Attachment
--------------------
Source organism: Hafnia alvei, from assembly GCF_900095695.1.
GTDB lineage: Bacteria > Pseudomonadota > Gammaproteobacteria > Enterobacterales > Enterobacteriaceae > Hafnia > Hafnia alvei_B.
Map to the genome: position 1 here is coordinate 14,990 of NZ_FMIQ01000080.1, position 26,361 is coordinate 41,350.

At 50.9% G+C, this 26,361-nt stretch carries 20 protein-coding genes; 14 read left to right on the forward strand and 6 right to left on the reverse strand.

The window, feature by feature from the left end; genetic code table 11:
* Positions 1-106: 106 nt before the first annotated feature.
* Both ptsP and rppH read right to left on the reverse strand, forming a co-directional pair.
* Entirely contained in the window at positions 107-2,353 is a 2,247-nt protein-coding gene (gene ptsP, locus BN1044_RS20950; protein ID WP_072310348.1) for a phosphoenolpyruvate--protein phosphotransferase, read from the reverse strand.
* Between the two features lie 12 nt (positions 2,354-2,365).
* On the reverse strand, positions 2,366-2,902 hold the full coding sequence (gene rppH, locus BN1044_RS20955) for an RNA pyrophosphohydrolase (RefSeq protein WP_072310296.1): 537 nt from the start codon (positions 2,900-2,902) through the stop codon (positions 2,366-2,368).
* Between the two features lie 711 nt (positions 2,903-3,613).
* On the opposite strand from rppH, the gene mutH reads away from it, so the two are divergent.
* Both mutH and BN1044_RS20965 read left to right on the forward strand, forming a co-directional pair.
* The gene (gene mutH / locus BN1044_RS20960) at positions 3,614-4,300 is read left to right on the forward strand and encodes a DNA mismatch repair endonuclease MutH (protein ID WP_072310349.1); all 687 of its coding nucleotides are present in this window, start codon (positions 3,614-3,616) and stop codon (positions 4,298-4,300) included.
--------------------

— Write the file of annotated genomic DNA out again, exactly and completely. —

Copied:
Source organism: Hafnia alvei, from assembly GCF_900095695.1.
GTDB lineage: Bacteria > Pseudomonadota > Gammaproteobacteria > Enterobacterales > Enterobacteriaceae > Hafnia > Hafnia alvei_B.
Map to the genome: position 1 here is coordinate 14,990 of NZ_FMIQ01000080.1, position 26,361 is coordinate 41,350.

At 50.9% G+C, this 26,361-nt stretch carries 20 protein-coding genes; 14 read left to right on the forward strand and 6 right to left on the reverse strand.

The window, feature by feature from the left end; genetic code table 11:
* Positions 1-106: 106 nt before the first annotated feature.
* Both ptsP and rppH read right to left on the reverse strand, forming a co-directional pair.
* Entirely contained in the window at positions 107-2,353 is a 2,247-nt protein-coding gene (gene ptsP, locus BN1044_RS20950; protein ID WP_072310348.1) for a phosphoenolpyruvate--protein phosphotransferase, read from the reverse strand.
* Between the two features lie 12 nt (positions 2,354-2,365).
* On the reverse strand, positions 2,366-2,902 hold the full coding sequence (gene rppH, locus BN1044_RS20955) for an RNA pyrophosphohydrolase (RefSeq protein WP_072310296.1): 537 nt from the start codon (positions 2,900-2,902) through the stop codon (positions 2,366-2,368).
* Between the two features lie 711 nt (positions 2,903-3,613).
* On the opposite strand from rppH, the gene mutH reads away from it, so the two are divergent.
* Both mutH and BN1044_RS20965 read left to right on the forward strand, forming a co-directional pair.
* The gene (gene mutH / locus BN1044_RS20960) at positions 3,614-4,300 is read left to right on the forward strand and encodes a DNA mismatch repair endonuclease MutH (protein ID WP_072310349.1); all 687 of its coding nucleotides are present in this window, start codon (positions 3,614-3,616) and stop codon (positions 4,298-4,300) included.